I went home again because my parents’ ultimatum was “either you do or we’re getting the first plane to you” and because twenty-three might not be that young but it might just be young enough for parents to still know best. I locked my phone in a drawer for ten days and read a lot of books, ate more pizza than anybody with a dairy intolerance ever should, and smiled in pictures for the first time in a while. 

 

At some point I turned my phone back on and asked for help. I asked anyone who would have me, and I tried my damn hardest to actually listen, for once in my life, to accept the help I so desperately needed. 

 

One friend suggested I dive back in the madness, one that I go back to university, one that I move home, and one offered me a job. 

 

I got on a plane to California instead.

 

Before I left, my mother said to look for signs wherever I could find them, so I did. I looked for one in Silver Lake and Malibu, on Wilshire and on top of the Hollywood Hills, on boys’ lips and in songs and in friends’ warm hugs, in a sketchy vintage store where I found a Mick Jagger vinyl I’d wanted for months and in overspilling American portions of what could be described as “comfort” but definitely not food.

 

I watched the sun set in a blur of blue orange purple fireworks and cried a little, fell down the Griffith Observatory stairs, twice, got lost more times than I can count, walked out of a couple of pilates classes, sang, well, screamed every word to What Makes You Beautiful surrounded by teenage girls having the time of their lives, cried some more, mumbled something unintelligible anytime I got asked “what do you do?”, and decided that I like making signs up as I go along more than I do looking for them. 

 

It’s an Aquarius thing. 

 

It’s also a stubbornness thing -the stubbornness I’ve inherited from my father and two out of four grandparents, how we just can’t accept that sometimes you try and you try and you plan and it’s all for nothing, because when you think you’ve finally got it down life shuffles all the cards and finds a way to bring you right back to start.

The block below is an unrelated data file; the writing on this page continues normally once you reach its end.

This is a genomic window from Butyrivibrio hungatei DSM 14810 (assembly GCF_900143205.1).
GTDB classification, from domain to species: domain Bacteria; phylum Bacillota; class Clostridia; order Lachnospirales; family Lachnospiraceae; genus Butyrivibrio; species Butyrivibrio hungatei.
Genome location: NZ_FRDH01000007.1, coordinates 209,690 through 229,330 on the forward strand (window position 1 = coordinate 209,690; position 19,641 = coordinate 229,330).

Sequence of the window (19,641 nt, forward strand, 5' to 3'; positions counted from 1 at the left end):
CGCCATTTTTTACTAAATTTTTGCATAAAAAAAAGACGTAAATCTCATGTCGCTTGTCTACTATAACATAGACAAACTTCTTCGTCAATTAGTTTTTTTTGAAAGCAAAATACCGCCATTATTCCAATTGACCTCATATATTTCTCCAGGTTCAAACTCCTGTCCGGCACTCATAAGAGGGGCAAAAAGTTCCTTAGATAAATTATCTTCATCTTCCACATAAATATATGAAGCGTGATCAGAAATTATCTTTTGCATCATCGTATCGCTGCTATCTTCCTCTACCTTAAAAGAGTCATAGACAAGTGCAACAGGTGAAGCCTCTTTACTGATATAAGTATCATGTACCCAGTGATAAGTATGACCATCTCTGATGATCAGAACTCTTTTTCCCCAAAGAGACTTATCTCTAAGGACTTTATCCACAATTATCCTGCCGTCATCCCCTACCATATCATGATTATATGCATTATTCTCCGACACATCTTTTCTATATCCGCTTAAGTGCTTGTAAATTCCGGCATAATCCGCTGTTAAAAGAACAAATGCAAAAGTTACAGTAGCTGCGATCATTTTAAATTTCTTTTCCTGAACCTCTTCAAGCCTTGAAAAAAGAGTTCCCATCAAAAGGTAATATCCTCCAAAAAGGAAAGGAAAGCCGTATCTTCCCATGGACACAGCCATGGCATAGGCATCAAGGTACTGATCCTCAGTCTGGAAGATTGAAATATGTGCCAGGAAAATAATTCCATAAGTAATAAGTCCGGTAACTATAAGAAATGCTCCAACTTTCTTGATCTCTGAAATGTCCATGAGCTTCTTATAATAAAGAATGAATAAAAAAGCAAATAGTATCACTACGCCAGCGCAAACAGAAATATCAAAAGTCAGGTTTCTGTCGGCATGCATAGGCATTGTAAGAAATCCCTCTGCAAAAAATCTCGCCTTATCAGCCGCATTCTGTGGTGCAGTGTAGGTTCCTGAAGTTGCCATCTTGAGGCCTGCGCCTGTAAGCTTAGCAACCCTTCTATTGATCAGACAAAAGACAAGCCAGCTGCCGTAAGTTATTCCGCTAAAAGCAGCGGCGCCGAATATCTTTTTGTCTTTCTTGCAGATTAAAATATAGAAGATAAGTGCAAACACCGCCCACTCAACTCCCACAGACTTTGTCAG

So from that start you’re gonna have to come up with a new plan, and fail at that too, and fall on your ass so many times that you’re never gonna want to get up again. Until you do.

 

And like I said, go down I did. 

 

But I'm also luckier than most, surrounded by so much love it makes my heart burst, and looking down at the city of angels with supernovas in my eyes as my plane takes off towards rainy Heathrow, right and wrong turns, real life. 

 

It sings back to me, you're in repair. Not together, but you're getting there.

 

On success, and choosing a life for ourselves
Lara Angelil Portrait

The first time someone told me “You’re going to be very successful”, I was eight years old. All big hair and pink velvet trousers, I was a loud, chatty and sometimes bratty overachiever with a heart of gold and a lot of plans for her future: from princess to teacher to queen of the world, and occasionally, President. Of course.

 

I wasn’t shy nor silent about my plans, either, which is why adults would always take a shine to me. They’d give me a big smile together with a pat on the back and repeat, “You’ll go far, kid”. I would smile back and store the moment in my ‘happy thoughts’ mental folder, where one after the other they’d start accumulating. But the more people told me how great my life was going to be, the less it began to feel like a friendly auspice, and the more it did a weight on my shoulders. By the time I graduated High School I’d lost myself under a pile of responsibilities and too-high expectations I was terrified I wouldn’t be able to meet, and I loved but simultaneously hated the idea of success.